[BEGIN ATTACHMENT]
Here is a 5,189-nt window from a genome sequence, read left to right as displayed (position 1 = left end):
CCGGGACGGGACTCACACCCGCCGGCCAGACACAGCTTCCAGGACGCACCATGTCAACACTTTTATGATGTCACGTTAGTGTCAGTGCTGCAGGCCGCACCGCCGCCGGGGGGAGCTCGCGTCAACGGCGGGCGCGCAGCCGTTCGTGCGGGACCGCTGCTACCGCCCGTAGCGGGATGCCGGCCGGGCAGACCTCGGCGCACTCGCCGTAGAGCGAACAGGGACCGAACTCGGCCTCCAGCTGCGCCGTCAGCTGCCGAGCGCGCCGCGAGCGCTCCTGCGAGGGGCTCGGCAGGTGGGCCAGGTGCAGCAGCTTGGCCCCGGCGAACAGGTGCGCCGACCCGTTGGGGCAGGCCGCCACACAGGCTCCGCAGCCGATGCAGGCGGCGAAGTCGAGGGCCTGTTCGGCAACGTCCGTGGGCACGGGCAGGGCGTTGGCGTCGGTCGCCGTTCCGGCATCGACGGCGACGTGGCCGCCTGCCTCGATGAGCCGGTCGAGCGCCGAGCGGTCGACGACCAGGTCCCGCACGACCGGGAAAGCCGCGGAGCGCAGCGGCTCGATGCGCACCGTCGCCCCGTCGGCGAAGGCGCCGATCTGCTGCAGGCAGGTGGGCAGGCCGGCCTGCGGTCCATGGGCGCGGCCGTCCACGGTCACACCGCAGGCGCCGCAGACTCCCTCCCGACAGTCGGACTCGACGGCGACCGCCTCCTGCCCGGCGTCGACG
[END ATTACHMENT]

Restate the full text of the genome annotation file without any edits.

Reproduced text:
Here is a 5,189-nt window from a genome sequence, read left to right as displayed (position 1 = left end):
CCGGGACGGGACTCACACCCGCCGGCCAGACACAGCTTCCAGGACGCACCATGTCAACACTTTTATGATGTCACGTTAGTGTCAGTGCTGCAGGCCGCACCGCCGCCGGGGGGAGCTCGCGTCAACGGCGGGCGCGCAGCCGTTCGTGCGGGACCGCTGCTACCGCCCGTAGCGGGATGCCGGCCGGGCAGACCTCGGCGCACTCGCCGTAGAGCGAACAGGGACCGAACTCGGCCTCCAGCTGCGCCGTCAGCTGCCGAGCGCGCCGCGAGCGCTCCTGCGAGGGGCTCGGCAGGTGGGCCAGGTGCAGCAGCTTGGCCCCGGCGAACAGGTGCGCCGACCCGTTGGGGCAGGCCGCCACACAGGCTCCGCAGCCGATGCAGGCGGCGAAGTCGAGGGCCTGTTCGGCAACGTCCGTGGGCACGGGCAGGGCGTTGGCGTCGGTCGCCGTTCCGGCATCGACGGCGACGTGGCCGCCTGCCTCGATGAGCCGGTCGAGCGCCGAGCGGTCGACGACCAGGTCCCGCACGACCGGGAAAGCCGCGGAGCGCAGCGGCTCGATGCGCACCGTCGCCCCGTCGGCGAAGGCGCCGATCTGCTGCAGGCAGGTGGGCAGGCCGGCCTGCGGTCCATGGGCGCGGCCGTCCACGGTCACACCGCAGGCGCCGCAGACTCCCTCCCGACAGTCGGACTCGACGGCGACCGCCTCCTGCCCGGCGTCGACG